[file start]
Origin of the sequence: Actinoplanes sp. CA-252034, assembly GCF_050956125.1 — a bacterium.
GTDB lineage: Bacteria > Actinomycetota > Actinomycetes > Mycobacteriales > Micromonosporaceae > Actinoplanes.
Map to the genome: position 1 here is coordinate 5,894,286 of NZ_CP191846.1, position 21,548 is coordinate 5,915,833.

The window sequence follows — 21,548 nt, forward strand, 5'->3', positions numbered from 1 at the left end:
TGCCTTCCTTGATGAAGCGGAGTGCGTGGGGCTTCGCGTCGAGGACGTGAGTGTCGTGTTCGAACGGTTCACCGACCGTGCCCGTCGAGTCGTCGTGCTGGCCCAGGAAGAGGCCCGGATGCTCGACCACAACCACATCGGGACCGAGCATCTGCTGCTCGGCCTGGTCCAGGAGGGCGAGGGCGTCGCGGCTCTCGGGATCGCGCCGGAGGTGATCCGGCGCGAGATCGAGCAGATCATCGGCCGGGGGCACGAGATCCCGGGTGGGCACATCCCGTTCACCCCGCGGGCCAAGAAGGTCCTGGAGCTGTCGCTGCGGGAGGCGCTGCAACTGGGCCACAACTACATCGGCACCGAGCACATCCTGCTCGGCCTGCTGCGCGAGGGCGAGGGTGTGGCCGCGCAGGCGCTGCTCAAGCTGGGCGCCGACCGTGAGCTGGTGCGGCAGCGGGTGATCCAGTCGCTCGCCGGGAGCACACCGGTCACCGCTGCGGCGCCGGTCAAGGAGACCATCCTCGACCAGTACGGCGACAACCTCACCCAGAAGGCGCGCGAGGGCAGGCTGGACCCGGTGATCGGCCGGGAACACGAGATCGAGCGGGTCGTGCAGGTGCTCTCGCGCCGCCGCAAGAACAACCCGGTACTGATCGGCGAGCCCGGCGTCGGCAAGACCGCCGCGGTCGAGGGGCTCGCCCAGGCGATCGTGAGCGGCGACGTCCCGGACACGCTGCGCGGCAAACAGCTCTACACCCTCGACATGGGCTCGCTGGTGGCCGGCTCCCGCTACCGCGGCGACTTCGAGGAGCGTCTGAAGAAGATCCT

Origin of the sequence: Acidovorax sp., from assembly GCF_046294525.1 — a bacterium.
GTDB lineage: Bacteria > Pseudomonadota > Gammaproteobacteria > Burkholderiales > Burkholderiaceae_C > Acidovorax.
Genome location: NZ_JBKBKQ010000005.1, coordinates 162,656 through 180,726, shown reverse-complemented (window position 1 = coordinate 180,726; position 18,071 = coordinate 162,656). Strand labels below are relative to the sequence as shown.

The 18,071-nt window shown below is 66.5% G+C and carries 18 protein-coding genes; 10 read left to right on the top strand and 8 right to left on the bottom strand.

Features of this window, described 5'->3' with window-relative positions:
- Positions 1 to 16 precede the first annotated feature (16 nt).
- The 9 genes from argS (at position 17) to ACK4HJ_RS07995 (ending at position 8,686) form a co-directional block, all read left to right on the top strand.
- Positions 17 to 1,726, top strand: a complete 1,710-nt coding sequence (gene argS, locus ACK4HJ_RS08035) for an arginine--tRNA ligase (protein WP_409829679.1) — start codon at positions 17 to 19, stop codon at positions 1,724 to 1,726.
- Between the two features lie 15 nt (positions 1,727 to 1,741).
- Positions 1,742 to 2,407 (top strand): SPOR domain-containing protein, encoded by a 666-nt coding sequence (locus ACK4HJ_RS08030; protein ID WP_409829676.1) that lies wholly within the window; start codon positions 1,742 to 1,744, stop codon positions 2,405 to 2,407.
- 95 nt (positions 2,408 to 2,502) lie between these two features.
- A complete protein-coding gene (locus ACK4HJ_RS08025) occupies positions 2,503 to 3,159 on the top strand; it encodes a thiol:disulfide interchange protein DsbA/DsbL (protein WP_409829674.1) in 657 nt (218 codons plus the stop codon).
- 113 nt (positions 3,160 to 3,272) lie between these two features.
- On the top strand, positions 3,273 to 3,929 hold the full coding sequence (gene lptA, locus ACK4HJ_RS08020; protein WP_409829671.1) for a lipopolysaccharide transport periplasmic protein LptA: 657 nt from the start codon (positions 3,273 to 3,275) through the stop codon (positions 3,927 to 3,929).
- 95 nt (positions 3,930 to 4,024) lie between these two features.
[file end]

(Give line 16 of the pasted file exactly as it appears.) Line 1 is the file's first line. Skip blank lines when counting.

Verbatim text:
- 95 nt (positions 2,408 to 2,502) lie between these two features.